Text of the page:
Jump to ContentJump to Main Navigation
The Decolonial AbyssMysticism and Cosmopolitics from the Ruins$
Users without a subscription are not able to see the full content.

An Yountae

Print publication date: 2016

Print ISBN-13: 9780823273072

Published to Fordham Scholarship Online: May 2017

DOI: 10.5422/fordham/9780823273072.001.0001

Show Summary Details
Page of

PRINTED FROM FORDHAM SCHOLARSHIP ONLINE (www.fordham.universitypressscholarship.com). (c) Copyright Fordham University Press, 2021. All Rights Reserved. An individual user may print out a PDF of a single chapter of a monograph in FSO for personal use.date: 20 June 2021

The Colonial Abyss

The Colonial Abyss

Groundlessness of Being

Chapter:
(p.83) 4 The Colonial Abyss
Source:
The Decolonial Abyss
Author(s):

An Yountae

Publisher:
Fordham University Press
DOI:10.5422/fordham/9780823273072.003.0005

This chapter extends the meaning of the abyss by giving it a concrete and contextualized shape. The chapter probes complex crossings that take place at the intersection of the mystical and the political by investigating the colonial impasse from which the Afro-Caribbean decolonial imagination of the (post)negritude movement emerges. In the writings of the Caribbean thinkers one witnesses an extended notion of identity based on relational ontology; the story of the shattered other shapes the very contours of the collective history from which the traumatized self emerges. It is, then, in this very middle, the groundless site lying between the traumatizing past and the dumbfounded present, between fragmentation and reconstruction, and between suffering and redemption, where one begins to reflect upon the possibility of passage, of beginning after trauma. The possibility of the reconstruction of the traumatized self is reconsidered in the extended notion of identity based on relational ontology found in the writings of the Afro-Caribbean thinkers. A comparative reading of Glissant and contemporary continental philosophers (Gilles Deleuze, Jacques Derrida, and Rosi Braidotti) molds the contour of colonial difference emerging in Glissant’s decolonial vision.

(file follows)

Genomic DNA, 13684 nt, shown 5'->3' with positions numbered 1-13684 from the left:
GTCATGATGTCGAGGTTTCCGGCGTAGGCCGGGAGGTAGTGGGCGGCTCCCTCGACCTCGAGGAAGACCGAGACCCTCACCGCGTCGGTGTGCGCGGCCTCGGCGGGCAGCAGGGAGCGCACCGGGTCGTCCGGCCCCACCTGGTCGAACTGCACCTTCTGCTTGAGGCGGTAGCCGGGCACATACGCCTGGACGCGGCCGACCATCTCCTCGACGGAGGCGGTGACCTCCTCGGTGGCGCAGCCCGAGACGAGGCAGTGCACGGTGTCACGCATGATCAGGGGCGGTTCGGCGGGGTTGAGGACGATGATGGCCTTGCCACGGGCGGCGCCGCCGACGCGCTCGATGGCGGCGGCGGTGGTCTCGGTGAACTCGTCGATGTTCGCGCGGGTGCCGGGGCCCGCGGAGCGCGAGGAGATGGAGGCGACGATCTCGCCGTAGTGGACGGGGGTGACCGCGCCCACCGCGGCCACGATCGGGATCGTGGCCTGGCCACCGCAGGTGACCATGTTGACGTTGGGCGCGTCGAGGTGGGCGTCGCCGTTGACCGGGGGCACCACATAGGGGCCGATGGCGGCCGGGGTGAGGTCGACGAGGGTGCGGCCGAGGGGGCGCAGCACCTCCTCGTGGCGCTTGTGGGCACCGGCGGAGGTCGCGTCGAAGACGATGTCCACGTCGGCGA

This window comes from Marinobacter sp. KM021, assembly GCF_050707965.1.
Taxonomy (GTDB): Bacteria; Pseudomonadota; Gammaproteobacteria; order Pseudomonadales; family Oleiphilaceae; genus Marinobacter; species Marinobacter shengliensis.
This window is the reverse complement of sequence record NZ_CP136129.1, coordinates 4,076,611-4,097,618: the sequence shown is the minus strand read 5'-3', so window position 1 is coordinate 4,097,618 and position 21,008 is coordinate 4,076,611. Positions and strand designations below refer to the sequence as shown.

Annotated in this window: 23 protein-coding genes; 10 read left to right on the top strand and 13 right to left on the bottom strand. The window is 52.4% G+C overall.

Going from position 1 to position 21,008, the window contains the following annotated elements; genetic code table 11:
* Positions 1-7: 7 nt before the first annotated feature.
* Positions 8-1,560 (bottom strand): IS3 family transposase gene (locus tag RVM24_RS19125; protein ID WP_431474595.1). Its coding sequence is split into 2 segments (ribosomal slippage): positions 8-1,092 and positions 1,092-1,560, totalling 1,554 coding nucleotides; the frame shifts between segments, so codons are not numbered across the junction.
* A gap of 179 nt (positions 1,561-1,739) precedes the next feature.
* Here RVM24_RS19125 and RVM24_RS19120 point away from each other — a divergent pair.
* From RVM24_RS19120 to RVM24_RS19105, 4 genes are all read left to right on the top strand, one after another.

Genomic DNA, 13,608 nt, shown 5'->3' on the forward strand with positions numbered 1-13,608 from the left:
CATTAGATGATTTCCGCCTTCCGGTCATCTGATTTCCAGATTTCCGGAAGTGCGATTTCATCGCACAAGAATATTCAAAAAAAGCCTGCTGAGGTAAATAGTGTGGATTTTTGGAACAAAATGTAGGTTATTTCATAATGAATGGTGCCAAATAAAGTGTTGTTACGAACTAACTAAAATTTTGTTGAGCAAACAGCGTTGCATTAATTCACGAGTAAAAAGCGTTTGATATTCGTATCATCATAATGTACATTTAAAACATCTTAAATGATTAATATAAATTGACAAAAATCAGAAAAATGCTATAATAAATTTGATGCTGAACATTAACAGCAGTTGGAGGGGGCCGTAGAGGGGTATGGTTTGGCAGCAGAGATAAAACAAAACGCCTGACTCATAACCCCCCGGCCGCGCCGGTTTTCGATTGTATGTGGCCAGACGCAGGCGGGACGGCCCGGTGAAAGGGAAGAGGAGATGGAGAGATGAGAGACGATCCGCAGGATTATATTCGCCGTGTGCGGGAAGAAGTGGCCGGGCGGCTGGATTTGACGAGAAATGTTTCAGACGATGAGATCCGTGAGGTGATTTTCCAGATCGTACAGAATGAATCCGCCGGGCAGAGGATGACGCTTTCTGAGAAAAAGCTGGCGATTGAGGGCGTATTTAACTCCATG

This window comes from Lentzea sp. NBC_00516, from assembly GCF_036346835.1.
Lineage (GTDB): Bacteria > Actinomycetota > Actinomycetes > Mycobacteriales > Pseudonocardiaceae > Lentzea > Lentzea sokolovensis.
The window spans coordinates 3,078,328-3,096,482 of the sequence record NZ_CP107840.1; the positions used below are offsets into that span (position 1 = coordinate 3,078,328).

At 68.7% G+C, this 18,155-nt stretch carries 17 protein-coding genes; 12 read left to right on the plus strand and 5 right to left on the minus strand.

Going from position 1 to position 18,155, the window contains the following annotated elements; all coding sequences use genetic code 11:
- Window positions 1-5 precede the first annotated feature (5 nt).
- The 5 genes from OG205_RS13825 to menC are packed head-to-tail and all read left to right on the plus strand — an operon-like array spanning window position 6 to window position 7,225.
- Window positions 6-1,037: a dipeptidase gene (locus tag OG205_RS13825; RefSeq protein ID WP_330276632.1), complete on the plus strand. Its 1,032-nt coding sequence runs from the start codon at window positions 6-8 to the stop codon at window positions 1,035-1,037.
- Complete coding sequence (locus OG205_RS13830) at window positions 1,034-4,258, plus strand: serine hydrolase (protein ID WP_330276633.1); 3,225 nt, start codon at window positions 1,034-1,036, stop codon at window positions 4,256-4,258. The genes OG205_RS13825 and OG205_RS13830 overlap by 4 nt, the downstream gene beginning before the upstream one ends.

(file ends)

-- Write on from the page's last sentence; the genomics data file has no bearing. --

Keywords:   colonial difference, decolonial thought, Gilles Deleuze, Frantz Fanon, Edouard Glissant, Middle Passage, negritud, philosophical nomadism

Fordham Scholarship Online requires a subscription or purchase to access the full text of books within the service. Public users can however freely search the site and view the abstracts and keywords for each book and chapter.

Please, subscribe or login to access full text content.

If you think you should have access to this title, please contact your librarian.

To troubleshoot, please check our FAQs , and if you can't find the answer there, please contact us .